user root
env.querystats /etc/bind/zones/statistics

13. Restart munin-node
# service munin-node restart

This should be all. Wait about 10 minutes that Munin 
graphs become visible and they will look like this:


I will buy a Lemote Yeeloong laptop

Yeeloong2Chinese company by the name Lemote produced a few batches of FSF endorsed laptops called Lemote Yeeloong back in 2010 – 2012. First Yeeloong was the model 8089B with a 8.9″ screen, followed by 8101B with a 10.1″ screen size. These laptops are now out of sale and only obtainable on a second hand market. If you happen to know the information where these laptops would still be obtainable from or you have one available from second hand yourself and are willing to sell it, please contact me on my e-mail (or just use the comment section in the blog form). I would be interested to order one for my personal use. Regarding the shipping, I live in Slovenia, Europe. Regarding the payment we could discuss various possibilities. Thank you !

Rescue mode for Fonera+ (FON2201) Wi-Fi router / OpenWRT / Redboot / Wlan-si

fon-la-fonera-970-80Running customized OpenWRT/Wlan-SI image for a long time and then upgrading the router caused it to crash, the error was probably triggered with the telnet/ssh timeouts and probably a high CPU load on the router which disconnected me several times before I managed to write in the image. As suggested on Wlan-SI website, you should upgrade this type of router (and others) using their “nodeupgrade” [1] application. If you fail to boot into the new image, there is one thing you can still do to reflash over ethernet. A good idea is to put Redboot as the rescue method prior to flashing (but this manual won’t cover that step). So considering that Redboot is already installed here is how to proceed:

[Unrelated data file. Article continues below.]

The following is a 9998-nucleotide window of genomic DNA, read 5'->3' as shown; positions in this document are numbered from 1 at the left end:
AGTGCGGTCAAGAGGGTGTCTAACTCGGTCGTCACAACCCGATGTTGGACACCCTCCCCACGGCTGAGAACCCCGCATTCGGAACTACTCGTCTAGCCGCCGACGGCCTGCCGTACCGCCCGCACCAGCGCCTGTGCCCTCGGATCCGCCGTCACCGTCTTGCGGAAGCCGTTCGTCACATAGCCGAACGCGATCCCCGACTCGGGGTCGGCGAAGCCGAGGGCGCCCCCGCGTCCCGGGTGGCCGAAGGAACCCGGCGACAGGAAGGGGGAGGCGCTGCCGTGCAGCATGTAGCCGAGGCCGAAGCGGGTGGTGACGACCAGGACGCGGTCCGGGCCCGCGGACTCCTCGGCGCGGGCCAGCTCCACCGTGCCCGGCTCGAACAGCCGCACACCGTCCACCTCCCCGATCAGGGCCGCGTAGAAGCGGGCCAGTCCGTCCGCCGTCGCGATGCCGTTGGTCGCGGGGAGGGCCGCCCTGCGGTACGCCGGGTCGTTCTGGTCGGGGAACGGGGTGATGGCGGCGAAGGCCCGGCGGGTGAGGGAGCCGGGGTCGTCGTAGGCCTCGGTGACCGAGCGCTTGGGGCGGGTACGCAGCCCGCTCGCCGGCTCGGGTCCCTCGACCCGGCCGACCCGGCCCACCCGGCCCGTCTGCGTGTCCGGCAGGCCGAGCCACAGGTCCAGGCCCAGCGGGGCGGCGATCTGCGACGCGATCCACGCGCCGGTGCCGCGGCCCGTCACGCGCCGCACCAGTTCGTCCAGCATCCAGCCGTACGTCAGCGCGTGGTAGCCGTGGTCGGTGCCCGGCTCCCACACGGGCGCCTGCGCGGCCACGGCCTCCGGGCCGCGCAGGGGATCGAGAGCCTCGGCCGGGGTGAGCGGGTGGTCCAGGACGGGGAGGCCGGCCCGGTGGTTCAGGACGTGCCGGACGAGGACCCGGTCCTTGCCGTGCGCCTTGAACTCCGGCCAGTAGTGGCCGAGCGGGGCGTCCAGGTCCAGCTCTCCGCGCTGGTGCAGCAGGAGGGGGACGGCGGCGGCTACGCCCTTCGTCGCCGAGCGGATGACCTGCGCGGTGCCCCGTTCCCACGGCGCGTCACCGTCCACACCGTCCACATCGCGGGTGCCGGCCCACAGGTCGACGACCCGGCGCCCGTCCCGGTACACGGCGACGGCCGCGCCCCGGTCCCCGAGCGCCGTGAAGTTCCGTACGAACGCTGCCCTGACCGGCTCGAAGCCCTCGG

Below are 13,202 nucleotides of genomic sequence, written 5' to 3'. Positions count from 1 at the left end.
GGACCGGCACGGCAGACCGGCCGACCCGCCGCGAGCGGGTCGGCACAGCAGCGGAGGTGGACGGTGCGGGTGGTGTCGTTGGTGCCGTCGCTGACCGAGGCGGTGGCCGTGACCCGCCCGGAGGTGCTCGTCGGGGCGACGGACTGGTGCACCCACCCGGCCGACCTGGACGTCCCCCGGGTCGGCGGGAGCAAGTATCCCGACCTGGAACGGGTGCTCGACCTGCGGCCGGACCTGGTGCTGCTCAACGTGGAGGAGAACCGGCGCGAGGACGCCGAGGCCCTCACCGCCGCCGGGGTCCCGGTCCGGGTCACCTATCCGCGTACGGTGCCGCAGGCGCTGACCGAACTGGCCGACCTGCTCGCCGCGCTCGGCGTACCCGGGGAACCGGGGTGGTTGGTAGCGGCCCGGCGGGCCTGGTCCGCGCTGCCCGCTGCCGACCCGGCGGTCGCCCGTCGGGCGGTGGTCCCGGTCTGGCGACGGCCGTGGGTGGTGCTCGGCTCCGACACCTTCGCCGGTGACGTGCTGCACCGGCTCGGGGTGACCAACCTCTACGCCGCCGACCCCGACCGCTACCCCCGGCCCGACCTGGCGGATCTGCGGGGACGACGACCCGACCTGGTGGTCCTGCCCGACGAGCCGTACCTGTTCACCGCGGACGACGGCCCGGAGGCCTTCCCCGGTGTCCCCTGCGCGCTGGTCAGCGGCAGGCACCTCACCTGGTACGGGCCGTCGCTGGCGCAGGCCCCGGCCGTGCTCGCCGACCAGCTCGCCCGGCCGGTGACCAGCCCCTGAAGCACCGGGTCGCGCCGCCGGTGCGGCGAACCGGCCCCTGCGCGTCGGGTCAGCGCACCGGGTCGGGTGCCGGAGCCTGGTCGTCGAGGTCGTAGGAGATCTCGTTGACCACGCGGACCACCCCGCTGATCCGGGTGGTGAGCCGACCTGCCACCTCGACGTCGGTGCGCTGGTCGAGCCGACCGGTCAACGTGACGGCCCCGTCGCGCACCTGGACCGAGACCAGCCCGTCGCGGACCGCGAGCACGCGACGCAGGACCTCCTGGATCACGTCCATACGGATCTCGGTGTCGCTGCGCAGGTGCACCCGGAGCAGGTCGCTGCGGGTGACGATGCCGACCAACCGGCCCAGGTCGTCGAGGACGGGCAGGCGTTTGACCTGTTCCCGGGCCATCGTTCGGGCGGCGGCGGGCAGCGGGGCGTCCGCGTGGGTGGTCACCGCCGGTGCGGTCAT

1. Install required  packages on a PC.

# apt-get install tftpd-hpa tftp telnet netcat

Configure tftpd-hpa download directory in /etc/default/tftpd-hpa where you will put firmware images.

2. Set your PC to listen on Connect your PC ethernet port with any of the two ethernet ports on Fonera router.

3. If Redboot is installed on Fonera router, it will listen for a few seconds on IP or port 9000, simply telnet there [2] , you will see a message like this one:

== Executing boot script in 8.530 seconds - enter ^C to abort

Press Ctrl+c in your terminal to enter

If you have problems here that Ctrl+c doesn't work 
(and router therefore already bypasses the escape sequence into failed boot mode) you can try the following trick [3]:

# echo -e "\0377\0364\0377\0375\0006" >break.bin 
# nc 9000 <break.bin

Just press "enter" or telnet again to 9000, and you entered Redboot.

4. Installing firmware into Redboot [4]

RedBoot> ip_address -l
IP:, Gateway:
Default server:
RedBoot> ip_address -h
IP:, Gateway:
Default server:
RedBoot> fis init
About to initialize [format] FLASH image system - continue (y/n)? y
*** Initialize FLASH Image System
... Erase from 0xa87e0000-0xa87f0000: .
... Program from 0x80ff0000-0x81000000 at 0xa87e0000: .
RedBoot> load -r -v -b 0x80041000 foneraplus-v2_0b_33_gbb622cc-kernel.lzma
Using default protocol (TFTP)
Raw file loaded 0x80041000-0x800f0fff, assumed entry at 0x80041000
RedBoot> fis create kernel
... Erase from 0xa8030000-0xa80e0000: ...........
... Program from 0x80041000-0x800f1000 at 0xa8030000: ...........
... Erase from 0xa87e0000-0xa87f0000: .
... Program from 0x80ff0000-0x81000000 at 0xa87e0000: .
RedBoot> load -r -v -b 0x80041000 foneraplus-v2_0b_33_gbb622cc-root.jffs2-64k
Using default protocol (TFTP)
Raw file loaded 0x80041000-0x80360fff, assumed entry at 0x80041000
RedBoot> fis create rootfs